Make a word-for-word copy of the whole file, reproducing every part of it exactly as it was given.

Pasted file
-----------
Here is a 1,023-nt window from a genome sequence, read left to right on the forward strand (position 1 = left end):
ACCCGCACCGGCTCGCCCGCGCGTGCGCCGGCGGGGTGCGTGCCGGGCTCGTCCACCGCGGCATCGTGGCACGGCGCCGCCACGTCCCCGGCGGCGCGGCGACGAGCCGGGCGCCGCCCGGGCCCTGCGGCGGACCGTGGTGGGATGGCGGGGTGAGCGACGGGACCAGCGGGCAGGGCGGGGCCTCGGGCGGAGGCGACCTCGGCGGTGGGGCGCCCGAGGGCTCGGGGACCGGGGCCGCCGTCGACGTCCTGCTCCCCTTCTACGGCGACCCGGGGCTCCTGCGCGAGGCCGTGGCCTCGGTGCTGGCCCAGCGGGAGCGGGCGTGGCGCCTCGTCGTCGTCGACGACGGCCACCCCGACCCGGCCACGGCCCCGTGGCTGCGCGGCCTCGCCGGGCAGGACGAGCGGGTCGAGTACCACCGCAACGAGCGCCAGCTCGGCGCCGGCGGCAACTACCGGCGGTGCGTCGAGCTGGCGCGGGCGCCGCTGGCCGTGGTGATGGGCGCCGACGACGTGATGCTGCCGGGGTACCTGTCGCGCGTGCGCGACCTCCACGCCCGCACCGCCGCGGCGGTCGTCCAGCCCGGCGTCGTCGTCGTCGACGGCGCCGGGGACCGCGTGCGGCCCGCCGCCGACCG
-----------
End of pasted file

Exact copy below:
Here is a 1,023-nt window from a genome sequence, read left to right on the forward strand (position 1 = left end):
ACCCGCACCGGCTCGCCCGCGCGTGCGCCGGCGGGGTGCGTGCCGGGCTCGTCCACCGCGGCATCGTGGCACGGCGCCGCCACGTCCCCGGCGGCGCGGCGACGAGCCGGGCGCCGCCCGGGCCCTGCGGCGGACCGTGGTGGGATGGCGGGGTGAGCGACGGGACCAGCGGGCAGGGCGGGGCCTCGGGCGGAGGCGACCTCGGCGGTGGGGCGCCCGAGGGCTCGGGGACCGGGGCCGCCGTCGACGTCCTGCTCCCCTTCTACGGCGACCCGGGGCTCCTGCGCGAGGCCGTGGCCTCGGTGCTGGCCCAGCGGGAGCGGGCGTGGCGCCTCGTCGTCGTCGACGACGGCCACCCCGACCCGGCCACGGCCCCGTGGCTGCGCGGCCTCGCCGGGCAGGACGAGCGGGTCGAGTACCACCGCAACGAGCGCCAGCTCGGCGCCGGCGGCAACTACCGGCGGTGCGTCGAGCTGGCGCGGGCGCCGCTGGCCGTGGTGATGGGCGCCGACGACGTGATGCTGCCGGGGTACCTGTCGCGCGTGCGCGACCTCCACGCCCGCACCGCCGCGGCGGTCGTCCAGCCCGGCGTCGTCGTCGTCGACGGCGCCGGGGACCGCGTGCGGCCCGCCGCCGACCG